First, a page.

• Eggshells
  • Grass clippings
  • Leaves
  • Twigs
  • Tea leaves
  • Sawdust (assuming it's from non-pressure-treated wood)
  • Newspaper
  • Weeds

Sprinkle It in Flowerbeds

Even if you don't have a compost bin or compost pile, you can still use wood ash by sprinkling it in flowerbeds. Regardless of what type of plants you are growing, they can benefit from the nutrients found in wood ash. Just fill a small cup or container with wood ash and sprinkle a small layer over the soil in your flowerbeds. As the wood ash settles into the soil, it will leach nutrients like potassium, nitrogen and calcium, which are then absorbed by the roots of the surrounding plants.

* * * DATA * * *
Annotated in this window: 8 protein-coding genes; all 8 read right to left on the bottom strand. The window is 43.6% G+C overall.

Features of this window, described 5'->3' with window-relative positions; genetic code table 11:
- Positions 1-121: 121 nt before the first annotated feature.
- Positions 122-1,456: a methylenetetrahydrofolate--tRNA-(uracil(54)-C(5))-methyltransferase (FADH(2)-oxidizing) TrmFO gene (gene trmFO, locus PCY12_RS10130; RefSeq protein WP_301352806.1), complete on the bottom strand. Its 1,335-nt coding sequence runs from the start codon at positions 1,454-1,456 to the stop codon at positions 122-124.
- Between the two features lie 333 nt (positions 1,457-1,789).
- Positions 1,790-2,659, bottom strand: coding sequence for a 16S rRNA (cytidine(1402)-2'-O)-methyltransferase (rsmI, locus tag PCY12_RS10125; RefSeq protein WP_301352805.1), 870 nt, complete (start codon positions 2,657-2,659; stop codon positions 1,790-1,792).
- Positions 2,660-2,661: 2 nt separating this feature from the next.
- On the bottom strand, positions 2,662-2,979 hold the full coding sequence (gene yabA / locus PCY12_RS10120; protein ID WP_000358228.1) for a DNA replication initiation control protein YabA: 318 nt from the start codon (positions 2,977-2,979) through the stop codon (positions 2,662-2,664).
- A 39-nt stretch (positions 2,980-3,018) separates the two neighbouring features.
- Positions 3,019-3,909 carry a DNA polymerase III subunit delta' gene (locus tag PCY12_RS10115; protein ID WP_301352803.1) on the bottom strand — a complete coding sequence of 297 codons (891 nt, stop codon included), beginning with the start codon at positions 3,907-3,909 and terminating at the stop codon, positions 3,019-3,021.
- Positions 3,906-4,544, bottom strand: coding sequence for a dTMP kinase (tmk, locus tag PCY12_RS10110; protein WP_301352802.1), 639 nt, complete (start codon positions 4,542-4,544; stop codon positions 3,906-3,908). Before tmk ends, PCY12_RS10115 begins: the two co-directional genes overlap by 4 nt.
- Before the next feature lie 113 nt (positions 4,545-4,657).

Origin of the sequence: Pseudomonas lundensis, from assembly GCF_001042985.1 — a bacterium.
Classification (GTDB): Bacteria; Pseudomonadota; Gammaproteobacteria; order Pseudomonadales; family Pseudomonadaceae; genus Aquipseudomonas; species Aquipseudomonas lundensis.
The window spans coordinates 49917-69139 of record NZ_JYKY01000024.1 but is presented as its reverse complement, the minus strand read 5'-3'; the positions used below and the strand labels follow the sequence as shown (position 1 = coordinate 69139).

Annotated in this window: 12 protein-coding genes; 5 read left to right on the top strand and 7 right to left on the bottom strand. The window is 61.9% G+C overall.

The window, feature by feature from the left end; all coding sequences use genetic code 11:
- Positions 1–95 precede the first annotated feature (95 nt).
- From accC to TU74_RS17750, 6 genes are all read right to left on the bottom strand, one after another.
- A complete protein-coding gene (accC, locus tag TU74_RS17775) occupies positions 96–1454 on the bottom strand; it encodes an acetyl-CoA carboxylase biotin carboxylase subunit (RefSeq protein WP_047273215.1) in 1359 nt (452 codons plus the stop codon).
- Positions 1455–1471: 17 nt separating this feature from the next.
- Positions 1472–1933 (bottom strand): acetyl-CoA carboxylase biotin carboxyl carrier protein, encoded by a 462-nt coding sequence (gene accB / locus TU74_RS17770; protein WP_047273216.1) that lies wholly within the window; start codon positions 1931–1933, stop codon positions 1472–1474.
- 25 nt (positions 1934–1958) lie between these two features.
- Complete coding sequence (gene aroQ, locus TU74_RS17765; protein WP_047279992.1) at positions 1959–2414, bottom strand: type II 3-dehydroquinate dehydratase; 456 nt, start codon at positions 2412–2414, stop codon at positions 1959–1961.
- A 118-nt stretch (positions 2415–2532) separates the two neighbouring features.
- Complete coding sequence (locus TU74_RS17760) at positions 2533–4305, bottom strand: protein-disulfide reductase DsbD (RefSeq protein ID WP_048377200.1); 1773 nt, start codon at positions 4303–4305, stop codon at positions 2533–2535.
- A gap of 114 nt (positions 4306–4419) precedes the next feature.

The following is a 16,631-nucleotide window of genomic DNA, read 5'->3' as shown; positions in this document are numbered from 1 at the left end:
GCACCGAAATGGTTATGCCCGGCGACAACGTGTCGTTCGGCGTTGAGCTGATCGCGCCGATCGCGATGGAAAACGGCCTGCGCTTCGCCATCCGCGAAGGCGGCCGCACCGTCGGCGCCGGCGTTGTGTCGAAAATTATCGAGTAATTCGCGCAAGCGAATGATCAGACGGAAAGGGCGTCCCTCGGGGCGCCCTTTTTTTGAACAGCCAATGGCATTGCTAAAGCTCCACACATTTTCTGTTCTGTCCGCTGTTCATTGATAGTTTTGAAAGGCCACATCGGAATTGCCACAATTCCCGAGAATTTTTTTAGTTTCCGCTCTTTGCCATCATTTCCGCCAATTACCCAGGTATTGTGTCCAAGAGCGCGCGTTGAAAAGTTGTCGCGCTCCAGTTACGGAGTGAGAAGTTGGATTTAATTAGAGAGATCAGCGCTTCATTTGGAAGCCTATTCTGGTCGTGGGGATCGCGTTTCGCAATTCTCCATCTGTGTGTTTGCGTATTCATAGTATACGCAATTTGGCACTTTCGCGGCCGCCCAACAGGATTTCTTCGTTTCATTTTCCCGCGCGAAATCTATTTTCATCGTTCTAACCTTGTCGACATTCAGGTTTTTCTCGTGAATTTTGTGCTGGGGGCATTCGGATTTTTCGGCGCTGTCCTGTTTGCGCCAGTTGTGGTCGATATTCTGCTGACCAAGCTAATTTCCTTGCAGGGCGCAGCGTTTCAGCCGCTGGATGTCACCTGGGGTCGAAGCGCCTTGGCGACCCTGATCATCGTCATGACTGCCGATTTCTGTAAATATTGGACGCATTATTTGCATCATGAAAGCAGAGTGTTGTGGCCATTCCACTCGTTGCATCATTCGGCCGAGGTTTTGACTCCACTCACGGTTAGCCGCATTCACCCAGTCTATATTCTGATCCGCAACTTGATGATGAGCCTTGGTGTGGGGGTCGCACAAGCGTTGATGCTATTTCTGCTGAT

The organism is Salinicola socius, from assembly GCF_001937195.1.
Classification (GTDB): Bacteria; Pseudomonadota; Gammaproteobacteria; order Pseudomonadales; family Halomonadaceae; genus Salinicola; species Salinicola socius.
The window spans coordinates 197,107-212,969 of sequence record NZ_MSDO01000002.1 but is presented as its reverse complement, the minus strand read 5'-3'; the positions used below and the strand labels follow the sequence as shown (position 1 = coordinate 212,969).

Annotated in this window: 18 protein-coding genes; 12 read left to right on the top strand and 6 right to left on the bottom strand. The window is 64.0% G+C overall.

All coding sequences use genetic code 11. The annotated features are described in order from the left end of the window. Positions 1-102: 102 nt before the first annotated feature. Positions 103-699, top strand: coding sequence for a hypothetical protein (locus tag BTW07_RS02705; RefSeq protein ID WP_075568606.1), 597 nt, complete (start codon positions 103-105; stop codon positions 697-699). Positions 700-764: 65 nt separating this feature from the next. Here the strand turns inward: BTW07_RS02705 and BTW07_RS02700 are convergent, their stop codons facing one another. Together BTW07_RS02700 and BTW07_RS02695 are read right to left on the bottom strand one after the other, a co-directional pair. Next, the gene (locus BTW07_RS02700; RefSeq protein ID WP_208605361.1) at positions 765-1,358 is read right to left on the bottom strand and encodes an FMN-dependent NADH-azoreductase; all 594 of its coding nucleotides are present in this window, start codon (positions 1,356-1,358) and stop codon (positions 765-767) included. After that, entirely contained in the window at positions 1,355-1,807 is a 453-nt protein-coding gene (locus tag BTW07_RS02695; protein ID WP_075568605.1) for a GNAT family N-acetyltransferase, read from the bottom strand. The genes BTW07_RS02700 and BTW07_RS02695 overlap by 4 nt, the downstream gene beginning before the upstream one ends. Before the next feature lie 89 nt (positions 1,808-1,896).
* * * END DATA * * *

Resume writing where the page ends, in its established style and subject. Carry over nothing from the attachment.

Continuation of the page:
You don't have to sprinkle a lot of wood ash into your flowerbeds. On the contrary, just a small and thin layer will suffice. Just remember to use wood ash from hardwoods for maximum benefit. Softwood ash contains some nutrients, but it pales in comparison to the nutrient-rich makeup of high-quality hardwood ash.


Create a Pest Barrier Around Trees and Plants

You can also use wood ash to create a pest barrier around trees and plants. Pests such as slugs and snails will avoid walking slithering their way over wood ash. As a result, wood ash offers a safe, all-natural way to protect trees and plants from these and other common pests. If you want to protect a specific tree from pests, for instance, sprinkler wood ash in a circle around the tree. As long as the wood ash remains present, pests such as slugs and snails won't be able to reach the tree.

Of course, you'll need to reapply the wood ash if it rains. Rainwater will wash away the wood ash, leaving the tree or plant susceptible to pests. Therefore, it's a good idea to store some of your excess wood ash so that you can reapply as needed.

Balance pH Level